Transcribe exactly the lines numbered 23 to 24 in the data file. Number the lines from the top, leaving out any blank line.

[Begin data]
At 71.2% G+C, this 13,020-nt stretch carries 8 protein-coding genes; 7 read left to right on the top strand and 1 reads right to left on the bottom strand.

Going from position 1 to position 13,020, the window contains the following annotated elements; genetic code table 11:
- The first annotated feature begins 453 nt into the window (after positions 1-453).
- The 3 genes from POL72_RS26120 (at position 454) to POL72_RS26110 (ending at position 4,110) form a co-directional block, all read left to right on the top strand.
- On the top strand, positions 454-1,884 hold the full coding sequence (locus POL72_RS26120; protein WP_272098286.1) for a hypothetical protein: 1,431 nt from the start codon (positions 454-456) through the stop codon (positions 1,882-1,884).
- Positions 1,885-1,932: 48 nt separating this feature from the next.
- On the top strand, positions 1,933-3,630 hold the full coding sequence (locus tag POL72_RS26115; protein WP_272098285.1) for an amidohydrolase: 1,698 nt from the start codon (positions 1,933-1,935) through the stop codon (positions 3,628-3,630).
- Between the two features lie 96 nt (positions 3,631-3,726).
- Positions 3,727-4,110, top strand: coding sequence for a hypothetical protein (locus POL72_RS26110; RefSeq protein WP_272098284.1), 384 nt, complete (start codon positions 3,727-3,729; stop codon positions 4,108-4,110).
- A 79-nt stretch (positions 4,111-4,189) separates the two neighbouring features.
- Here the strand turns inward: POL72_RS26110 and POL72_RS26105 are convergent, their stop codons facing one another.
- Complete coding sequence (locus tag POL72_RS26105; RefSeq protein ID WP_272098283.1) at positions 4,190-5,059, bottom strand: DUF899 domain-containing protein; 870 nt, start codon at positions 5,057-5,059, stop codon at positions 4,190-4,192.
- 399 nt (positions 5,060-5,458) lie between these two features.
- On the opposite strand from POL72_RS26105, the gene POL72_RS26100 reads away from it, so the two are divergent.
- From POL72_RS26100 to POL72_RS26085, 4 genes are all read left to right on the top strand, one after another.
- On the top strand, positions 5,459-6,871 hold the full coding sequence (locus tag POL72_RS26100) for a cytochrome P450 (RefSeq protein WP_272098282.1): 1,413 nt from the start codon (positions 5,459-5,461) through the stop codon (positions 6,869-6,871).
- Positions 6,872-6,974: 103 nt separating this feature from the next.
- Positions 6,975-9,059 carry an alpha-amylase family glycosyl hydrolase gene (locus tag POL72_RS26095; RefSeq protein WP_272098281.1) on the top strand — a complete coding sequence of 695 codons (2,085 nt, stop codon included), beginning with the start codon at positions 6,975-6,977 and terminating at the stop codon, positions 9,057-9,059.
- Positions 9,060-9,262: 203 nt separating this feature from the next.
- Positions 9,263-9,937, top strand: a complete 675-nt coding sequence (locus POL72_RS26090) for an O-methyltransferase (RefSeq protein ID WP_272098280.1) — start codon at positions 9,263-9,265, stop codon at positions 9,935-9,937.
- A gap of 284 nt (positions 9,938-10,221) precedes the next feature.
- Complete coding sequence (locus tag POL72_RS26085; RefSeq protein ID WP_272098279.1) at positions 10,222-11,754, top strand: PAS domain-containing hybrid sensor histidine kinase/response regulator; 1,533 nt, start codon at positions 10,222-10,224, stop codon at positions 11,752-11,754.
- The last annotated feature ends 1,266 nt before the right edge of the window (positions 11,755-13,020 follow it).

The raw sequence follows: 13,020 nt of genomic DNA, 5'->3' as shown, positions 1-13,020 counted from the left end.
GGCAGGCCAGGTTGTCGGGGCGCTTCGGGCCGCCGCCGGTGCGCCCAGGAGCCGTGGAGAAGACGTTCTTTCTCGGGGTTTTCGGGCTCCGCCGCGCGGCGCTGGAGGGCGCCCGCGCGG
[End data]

- The last annotated feature ends 1,266 nt before the right edge of the window (positions 11,755-13,020 follow it).

The raw sequence follows: 13,020 nt of genomic DNA, 5'->3' as shown, positions 1-13,020 counted from the left end.